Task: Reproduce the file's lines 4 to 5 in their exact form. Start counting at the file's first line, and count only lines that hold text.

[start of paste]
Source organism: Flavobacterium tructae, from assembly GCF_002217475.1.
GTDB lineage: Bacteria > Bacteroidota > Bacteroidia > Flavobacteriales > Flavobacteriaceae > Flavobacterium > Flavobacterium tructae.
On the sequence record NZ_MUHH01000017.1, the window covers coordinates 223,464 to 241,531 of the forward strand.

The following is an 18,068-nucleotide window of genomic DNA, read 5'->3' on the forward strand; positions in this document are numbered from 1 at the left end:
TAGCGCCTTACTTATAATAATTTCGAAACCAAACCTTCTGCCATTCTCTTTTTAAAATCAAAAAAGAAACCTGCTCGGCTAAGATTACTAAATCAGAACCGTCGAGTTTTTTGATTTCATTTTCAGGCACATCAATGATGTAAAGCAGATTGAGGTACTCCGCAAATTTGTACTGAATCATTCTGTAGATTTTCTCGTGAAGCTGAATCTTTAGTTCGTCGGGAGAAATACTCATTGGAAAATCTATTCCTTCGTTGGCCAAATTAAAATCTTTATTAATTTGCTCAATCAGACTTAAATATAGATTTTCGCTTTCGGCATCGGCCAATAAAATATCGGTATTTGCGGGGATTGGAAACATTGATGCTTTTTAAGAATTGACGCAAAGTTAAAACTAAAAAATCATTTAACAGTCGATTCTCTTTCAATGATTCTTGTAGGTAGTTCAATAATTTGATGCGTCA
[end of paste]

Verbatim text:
The following is an 18,068-nucleotide window of genomic DNA, read 5'->3' on the forward strand; positions in this document are numbered from 1 at the left end:
TAGCGCCTTACTTATAATAATTTCGAAACCAAACCTTCTGCCATTCTCTTTTTAAAATCAAAAAAGAAACCTGCTCGGCTAAGATTACTAAATCAGAACCGTCGAGTTTTTTGATTTCATTTTCAGGCACATCAATGATGTAAAGCAGATTGAGGTACTCCGCAAATTTGTACTGAATCATTCTGTAGATTTTCTCGTGAAGCTGAATCTTTAGTTCGTCGGGAGAAATACTCATTGGAAAATCTATTCCTTCGTTGGCCAAATTAAAATCTTTATTAATTTGCTCAATCAGACTTAAATATAGATTTTCGCTTTCGGCATCGGCCAATAAAATATCGGTATTTGCGGGGATTGGAAACATTGATGCTTTTTAAGAATTGACGCAAAGTTAAAACTAAAAAATCATTTAACAGTCGATTCTCTTTCAATGATTCTTGTAGGTAGTTCAATAATTTGATGCGTCA